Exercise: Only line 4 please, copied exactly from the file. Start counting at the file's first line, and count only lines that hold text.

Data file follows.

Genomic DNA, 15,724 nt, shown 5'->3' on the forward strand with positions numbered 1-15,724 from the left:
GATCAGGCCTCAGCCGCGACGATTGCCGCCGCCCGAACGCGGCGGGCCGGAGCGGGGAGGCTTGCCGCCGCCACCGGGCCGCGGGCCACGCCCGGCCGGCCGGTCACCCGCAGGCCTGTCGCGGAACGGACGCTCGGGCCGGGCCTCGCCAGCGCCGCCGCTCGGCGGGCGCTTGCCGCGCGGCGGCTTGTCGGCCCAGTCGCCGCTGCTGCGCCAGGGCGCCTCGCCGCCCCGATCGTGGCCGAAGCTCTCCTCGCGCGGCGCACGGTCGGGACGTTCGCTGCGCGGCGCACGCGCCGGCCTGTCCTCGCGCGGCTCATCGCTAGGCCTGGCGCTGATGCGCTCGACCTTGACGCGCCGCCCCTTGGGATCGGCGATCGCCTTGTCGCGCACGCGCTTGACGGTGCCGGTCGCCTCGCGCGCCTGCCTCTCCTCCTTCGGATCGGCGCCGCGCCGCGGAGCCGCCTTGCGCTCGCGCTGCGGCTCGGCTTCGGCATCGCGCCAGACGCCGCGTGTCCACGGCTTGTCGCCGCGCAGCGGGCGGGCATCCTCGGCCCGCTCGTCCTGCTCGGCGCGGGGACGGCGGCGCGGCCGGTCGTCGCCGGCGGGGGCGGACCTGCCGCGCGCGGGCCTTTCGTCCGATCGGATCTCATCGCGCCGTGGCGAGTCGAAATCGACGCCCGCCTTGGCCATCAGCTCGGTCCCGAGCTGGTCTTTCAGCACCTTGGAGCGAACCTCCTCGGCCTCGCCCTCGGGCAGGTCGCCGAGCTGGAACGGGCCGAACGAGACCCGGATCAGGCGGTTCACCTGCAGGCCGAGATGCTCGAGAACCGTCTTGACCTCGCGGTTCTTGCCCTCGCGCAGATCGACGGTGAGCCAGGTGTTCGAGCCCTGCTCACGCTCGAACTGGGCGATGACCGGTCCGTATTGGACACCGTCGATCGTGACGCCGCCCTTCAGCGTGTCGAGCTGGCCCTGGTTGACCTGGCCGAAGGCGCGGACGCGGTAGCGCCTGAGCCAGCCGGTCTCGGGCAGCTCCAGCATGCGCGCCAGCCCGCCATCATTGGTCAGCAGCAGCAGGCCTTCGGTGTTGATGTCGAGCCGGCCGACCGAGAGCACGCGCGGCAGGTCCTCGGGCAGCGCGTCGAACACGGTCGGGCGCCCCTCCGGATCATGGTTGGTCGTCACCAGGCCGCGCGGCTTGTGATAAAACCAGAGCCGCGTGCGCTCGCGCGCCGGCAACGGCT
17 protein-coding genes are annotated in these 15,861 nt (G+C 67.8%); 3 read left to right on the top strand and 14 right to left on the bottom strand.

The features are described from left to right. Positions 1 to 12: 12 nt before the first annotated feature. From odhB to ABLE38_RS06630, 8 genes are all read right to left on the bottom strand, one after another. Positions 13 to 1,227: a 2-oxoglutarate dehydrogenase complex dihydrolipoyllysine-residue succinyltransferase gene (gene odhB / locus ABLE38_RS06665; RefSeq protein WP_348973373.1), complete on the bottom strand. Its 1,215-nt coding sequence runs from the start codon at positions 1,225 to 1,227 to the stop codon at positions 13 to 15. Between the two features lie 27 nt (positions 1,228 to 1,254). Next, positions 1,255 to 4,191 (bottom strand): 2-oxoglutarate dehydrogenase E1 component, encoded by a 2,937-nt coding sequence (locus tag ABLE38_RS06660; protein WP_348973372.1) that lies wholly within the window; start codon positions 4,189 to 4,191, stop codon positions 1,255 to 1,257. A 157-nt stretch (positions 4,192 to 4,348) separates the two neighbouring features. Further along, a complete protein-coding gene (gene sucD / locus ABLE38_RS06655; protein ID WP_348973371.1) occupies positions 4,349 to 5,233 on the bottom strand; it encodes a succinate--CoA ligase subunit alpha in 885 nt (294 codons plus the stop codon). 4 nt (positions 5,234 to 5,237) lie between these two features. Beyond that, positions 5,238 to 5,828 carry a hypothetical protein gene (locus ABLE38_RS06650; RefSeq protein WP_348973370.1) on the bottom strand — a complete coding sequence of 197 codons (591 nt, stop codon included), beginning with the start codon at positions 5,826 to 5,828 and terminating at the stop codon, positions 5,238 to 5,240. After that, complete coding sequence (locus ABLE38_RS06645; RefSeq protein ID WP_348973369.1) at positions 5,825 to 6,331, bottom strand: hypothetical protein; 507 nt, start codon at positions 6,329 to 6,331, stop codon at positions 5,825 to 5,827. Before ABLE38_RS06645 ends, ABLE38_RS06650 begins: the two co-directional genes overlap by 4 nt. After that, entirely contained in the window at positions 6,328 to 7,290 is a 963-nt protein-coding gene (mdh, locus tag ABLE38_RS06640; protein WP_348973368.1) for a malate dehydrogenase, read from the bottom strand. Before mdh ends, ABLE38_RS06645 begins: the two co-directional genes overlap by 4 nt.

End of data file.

The features are described from left to right. Positions 1 to 12: 12 nt before the first annotated feature. From odhB to ABLE38_RS06630, 8 genes are all read right to left on the bottom strand, one after another. Positions 13 to 1,227: a 2-oxoglutarate dehydrogenase complex dihydrolipoyllysine-residue succinyltransferase gene (gene odhB / locus ABLE38_RS06665; RefSeq protein WP_348973373.1), complete on the bottom strand. Its 1,215-nt coding sequence runs from the start codon at positions 1,225 to 1,227 to the stop codon at positions 13 to 15. Between the two features lie 27 nt (positions 1,228 to 1,254). Next, positions 1,255 to 4,191 (bottom strand): 2-oxoglutarate dehydrogenase E1 component, encoded by a 2,937-nt coding sequence (locus tag ABLE38_RS06660; protein WP_348973372.1) that lies wholly within the window; start codon positions 4,189 to 4,191, stop codon positions 1,255 to 1,257. A 157-nt stretch (positions 4,192 to 4,348) separates the two neighbouring features. Further along, a complete protein-coding gene (gene sucD / locus ABLE38_RS06655; protein ID WP_348973371.1) occupies positions 4,349 to 5,233 on the bottom strand; it encodes a succinate--CoA ligase subunit alpha in 885 nt (294 codons plus the stop codon). 4 nt (positions 5,234 to 5,237) lie between these two features. Beyond that, positions 5,238 to 5,828 carry a hypothetical protein gene (locus ABLE38_RS06650; RefSeq protein WP_348973370.1) on the bottom strand — a complete coding sequence of 197 codons (591 nt, stop codon included), beginning with the start codon at positions 5,826 to 5,828 and terminating at the stop codon, positions 5,238 to 5,240. After that, complete coding sequence (locus ABLE38_RS06645; RefSeq protein ID WP_348973369.1) at positions 5,825 to 6,331, bottom strand: hypothetical protein; 507 nt, start codon at positions 6,329 to 6,331, stop codon at positions 5,825 to 5,827. Before ABLE38_RS06645 ends, ABLE38_RS06650 begins: the two co-directional genes overlap by 4 nt. After that, entirely contained in the window at positions 6,328 to 7,290 is a 963-nt protein-coding gene (mdh, locus tag ABLE38_RS06640; protein WP_348973368.1) for a malate dehydrogenase, read from the bottom strand. Before mdh ends, ABLE38_RS06645 begins: the two co-directional genes overlap by 4 nt.